FIG. 5 is a schematic view of an apparatus for firing the pattern of paste to form an electrode; and

FIG. 6 is a sectional view of a photovoltaic device containing an electrode formed in accordance with the invention.


Referring now to FIG. 1, the coated frit particles are fabricated by an electroless process. The particles 10 are added to tank 12 containing a solution 14 of the coating reagent. After a suitable period of reaction a coated particle 16 as shown in FIG. 2 is removed from the tank. The particle 16 has a core 18 of low cost, conductive, normally oxidizable metal such as nickel or copper or their alloys and a thin coating 20 of a sinterable metal having a melting temperature at least 50° C. lower than the core metal.

There are many suitable electroless reaction schemes available for forming the coating solution. The electroless solution may operate by a deposition reaction in which the solution contains a reducing agent which reacts with the source of sinterable metal or the solution may operate by chemical displacement. Many suitable coating solutions are used conventionally in industry. One such commercially available solution is a displacement tin plating bath which is used in printed circuit board manufacture. The bath has a low pH below about 1 and results in a thin pin-hole free coating of tin bonded to a copper surface. Other electroless coating solutions deposit a coating of a metal from a solution of the metal salt containing a reducing agent such as sodium hypophosphite and a buffer such as a lactate or on acetate salt.

In a particular example of practice, approximately 15 grams of copper powder (5-20 microns in diameter) were tin plated using Tinposit LT-26 (Shipley Co.) coating solution containing 150 grams of tin salt, 50 ml of HCl and 850 ml of water. Placement of the copper powder in a 155-165° F. bath for 5-10 minutes, hot rinsing for 3-5 minutes at 140°-160° F. and a cold rinse for 2-5 minutes results in the removal of the dense dark-red copper oxide coating and replacement with approximately a 0.75 micron thick coating of tin. Appearance of the plated powder was silver in color. Microscopic examination did not reveal any pin-holes.

Referring now to FIG. 3, a screenable paste of this powder is formed by adding resin and the powder to a blending apparatus 30 such as a mixing tank containing a blade mixer 34. A suitable screenable printing ink for use in the invention would contain 23% of an acrylicpolyvinyl alcohol binder, 72% of the tin coated copper particles and 5% of Teflon (poly-tetrafluorethylene). After a suitable mixing period to form a paste like consistency, a screenable metalization ink is recovered through outlet 36.

Referring now to FIG. 4, the paste is applied to the surface of a screen 38 positioned on the top surface 40 of a doped silicon blank 42. A squeegee is applied to the screen to force the paste through the openings 44 to coat a pattern of ink on the surface. The screened blank 46 is placed in an oven 48 and fired at a temperature of at least 400° C., preferably about 500° C., for several minutes, in order to vaporize the binder and deposit a copper electrode pattern on the surface of the device. During firing it is preferred to use an inert or reducing atmosphere introduced through inlet 47 to further prevent formation of copper oxides. During firing, the surface of the metal particles are prevented from oxidation by means of a coating of the tin metal. The metal readily wets the surface and the sintering need only join the grains to each other to form continuous lines. Since the process can be performed at much lower temperature and in a shorter time there is less problems with diffusion of copper into the surface of the device to impair or destroy the rectifying junction.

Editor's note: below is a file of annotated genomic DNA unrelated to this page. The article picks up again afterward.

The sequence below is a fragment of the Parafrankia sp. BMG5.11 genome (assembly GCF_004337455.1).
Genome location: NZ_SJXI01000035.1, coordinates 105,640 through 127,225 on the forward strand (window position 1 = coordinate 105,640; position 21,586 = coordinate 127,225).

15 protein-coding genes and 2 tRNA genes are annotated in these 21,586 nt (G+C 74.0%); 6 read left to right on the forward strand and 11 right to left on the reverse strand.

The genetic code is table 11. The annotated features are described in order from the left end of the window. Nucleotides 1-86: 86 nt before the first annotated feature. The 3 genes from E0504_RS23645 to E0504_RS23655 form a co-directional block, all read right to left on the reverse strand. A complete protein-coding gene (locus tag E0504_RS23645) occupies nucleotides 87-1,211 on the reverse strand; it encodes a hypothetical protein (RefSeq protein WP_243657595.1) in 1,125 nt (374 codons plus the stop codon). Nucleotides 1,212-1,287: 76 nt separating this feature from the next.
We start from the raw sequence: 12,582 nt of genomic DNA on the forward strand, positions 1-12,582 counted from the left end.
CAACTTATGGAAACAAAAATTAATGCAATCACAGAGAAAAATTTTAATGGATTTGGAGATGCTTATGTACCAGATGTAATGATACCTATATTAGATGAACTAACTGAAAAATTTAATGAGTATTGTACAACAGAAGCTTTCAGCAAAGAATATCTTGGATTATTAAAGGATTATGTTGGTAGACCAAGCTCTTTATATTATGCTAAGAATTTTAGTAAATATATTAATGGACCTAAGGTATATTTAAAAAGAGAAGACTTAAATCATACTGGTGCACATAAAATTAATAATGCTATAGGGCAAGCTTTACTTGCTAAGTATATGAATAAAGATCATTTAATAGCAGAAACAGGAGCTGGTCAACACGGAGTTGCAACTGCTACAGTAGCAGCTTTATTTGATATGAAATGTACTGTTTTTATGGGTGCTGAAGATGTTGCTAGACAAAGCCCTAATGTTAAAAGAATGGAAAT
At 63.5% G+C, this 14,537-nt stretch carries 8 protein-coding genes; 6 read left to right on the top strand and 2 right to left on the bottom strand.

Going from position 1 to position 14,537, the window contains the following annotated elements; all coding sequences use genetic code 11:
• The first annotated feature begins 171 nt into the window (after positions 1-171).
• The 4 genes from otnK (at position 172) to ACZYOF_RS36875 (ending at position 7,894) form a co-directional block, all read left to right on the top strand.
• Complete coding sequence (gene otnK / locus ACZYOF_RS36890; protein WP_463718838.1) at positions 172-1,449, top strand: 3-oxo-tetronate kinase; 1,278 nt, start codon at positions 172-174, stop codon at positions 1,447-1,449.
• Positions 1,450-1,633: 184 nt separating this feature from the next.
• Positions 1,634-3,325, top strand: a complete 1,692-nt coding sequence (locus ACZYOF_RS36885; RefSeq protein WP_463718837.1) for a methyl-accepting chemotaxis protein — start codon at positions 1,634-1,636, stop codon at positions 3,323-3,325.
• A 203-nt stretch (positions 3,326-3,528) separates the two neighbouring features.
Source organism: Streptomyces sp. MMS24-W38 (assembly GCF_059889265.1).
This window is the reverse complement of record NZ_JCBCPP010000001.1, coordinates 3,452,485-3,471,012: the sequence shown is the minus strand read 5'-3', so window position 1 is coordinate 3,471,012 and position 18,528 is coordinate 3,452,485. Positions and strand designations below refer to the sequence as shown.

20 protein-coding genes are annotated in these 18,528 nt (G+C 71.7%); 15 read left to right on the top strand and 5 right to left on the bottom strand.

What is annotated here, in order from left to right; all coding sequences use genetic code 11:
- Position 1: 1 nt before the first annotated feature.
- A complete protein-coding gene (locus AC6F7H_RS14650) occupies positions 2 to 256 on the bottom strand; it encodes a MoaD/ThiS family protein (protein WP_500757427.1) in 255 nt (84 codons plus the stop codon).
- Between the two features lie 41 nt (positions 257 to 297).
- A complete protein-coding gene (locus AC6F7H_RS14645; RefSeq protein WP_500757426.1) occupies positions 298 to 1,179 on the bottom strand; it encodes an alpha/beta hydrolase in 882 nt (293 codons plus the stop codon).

Referring now to FIG. 6, the completed photovoltaic device 50 generally consists of a sheet or wafer 51 of a semi-conductor material such as boron or aluminum doped P-type silicon containing a thin N-type junction layer 52 generally from 800 to 100 Angstroms below the front surface. Generally the junction layer or region contains phosphorous atoms. A front grid collecting contact 53 is provided on the front surface in accordance with the invention and a rear contact electrode 54 is provided on the back surface. When incident, solar radiation 56 is applied to the front surface, electrical carriers are generated in the device giving rise to a voltage differential across the junction. If the front and back electrodes 53 and 56 are connected through a resistor, or other load electric current will flow.

Other aspects of the invention relate to the application of an antireflective (AR) coating such as an evaporated or sprayed SiOx layer. This layer will isolate the oxidizable copper from the environment. The flux containing electrode contact of the invention should be readily solderable to form connections without the need to use fluxing agents.

It is to be realized that only preferred embodiments of the invention have been described and that numerous substitutions, modifications and alterations are permissible without departing from the spirit and scope of the invention as defined in the following claims.

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U.S. Classification438/98, 136/256, 438/687, 427/75, 427/436, 438/660, 427/437, 427/376.7, 427/226, 427/217, 427/216, 427/376.6
International ClassificationH01L31/0224, H01M6/18, H01B1/02, H01G9/20
Cooperative ClassificationH01L31/022425, H01M6/188, H01B1/02, Y02E10/50, H01G9/20
European ClassificationH01B1/02, H01M6/18P, H01L31/0224B2, H01G9/20
Legal Events
Nov 25, 1981ASAssignment
Effective date: 19811109
Dec 5, 1986FPAYFee payment
Year of fee payment: 4
Oct 29, 1990FPAYFee payment
Year of fee payment: 8
Jan 17, 1995REMIMaintenance fee reminder mailed
Jun 11, 1995LAPSLapse for failure to pay maintenance fees
Aug 22, 1995FPExpired due to failure to pay maintenance fee
Effective date: 19950614